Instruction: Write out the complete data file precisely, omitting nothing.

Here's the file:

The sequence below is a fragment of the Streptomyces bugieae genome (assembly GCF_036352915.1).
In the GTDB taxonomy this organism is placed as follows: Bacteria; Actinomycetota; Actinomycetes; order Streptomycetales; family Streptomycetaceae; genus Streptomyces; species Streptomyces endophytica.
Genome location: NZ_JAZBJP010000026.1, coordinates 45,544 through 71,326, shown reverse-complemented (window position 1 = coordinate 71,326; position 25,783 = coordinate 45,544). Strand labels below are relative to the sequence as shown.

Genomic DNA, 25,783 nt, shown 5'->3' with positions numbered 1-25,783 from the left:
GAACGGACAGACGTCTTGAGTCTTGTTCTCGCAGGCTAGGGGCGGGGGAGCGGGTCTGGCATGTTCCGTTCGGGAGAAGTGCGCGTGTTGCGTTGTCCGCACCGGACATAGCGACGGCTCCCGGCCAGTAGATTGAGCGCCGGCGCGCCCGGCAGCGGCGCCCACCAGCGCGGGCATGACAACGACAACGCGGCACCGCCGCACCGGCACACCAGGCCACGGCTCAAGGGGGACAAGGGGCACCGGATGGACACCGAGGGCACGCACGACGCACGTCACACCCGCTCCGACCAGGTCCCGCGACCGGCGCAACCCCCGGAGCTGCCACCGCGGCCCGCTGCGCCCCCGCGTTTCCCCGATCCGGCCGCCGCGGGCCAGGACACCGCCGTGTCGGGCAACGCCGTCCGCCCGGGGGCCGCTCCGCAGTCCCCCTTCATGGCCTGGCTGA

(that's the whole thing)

The sequence below is a fragment of the Streptomyces bugieae genome (assembly GCF_036352915.1).
In the GTDB taxonomy this organism is placed as follows: Bacteria; Actinomycetota; Actinomycetes; order Streptomycetales; family Streptomycetaceae; genus Streptomyces; species Streptomyces endophytica.
Genome location: NZ_JAZBJP010000026.1, coordinates 45,544 through 71,326, shown reverse-complemented (window position 1 = coordinate 71,326; position 25,783 = coordinate 45,544). Strand labels below are relative to the sequence as shown.

Genomic DNA, 25,783 nt, shown 5'->3' with positions numbered 1-25,783 from the left:
GAACGGACAGACGTCTTGAGTCTTGTTCTCGCAGGCTAGGGGCGGGGGAGCGGGTCTGGCATGTTCCGTTCGGGAGAAGTGCGCGTGTTGCGTTGTCCGCACCGGACATAGCGACGGCTCCCGGCCAGTAGATTGAGCGCCGGCGCGCCCGGCAGCGGCGCCCACCAGCGCGGGCATGACAACGACAACGCGGCACCGCCGCACCGGCACACCAGGCCACGGCTCAAGGGGGACAAGGGGCACCGGATGGACACCGAGGGCACGCACGACGCACGTCACACCCGCTCCGACCAGGTCCCGCGACCGGCGCAACCCCCGGAGCTGCCACCGCGGCCCGCTGCGCCCCCGCGTTTCCCCGATCCGGCCGCCGCGGGCCAGGACACCGCCGTGTCGGGCAACGCCGTCCGCCCGGGGGCCGCTCCGCAGTCCCCCTTCATGGCCTGGCTGA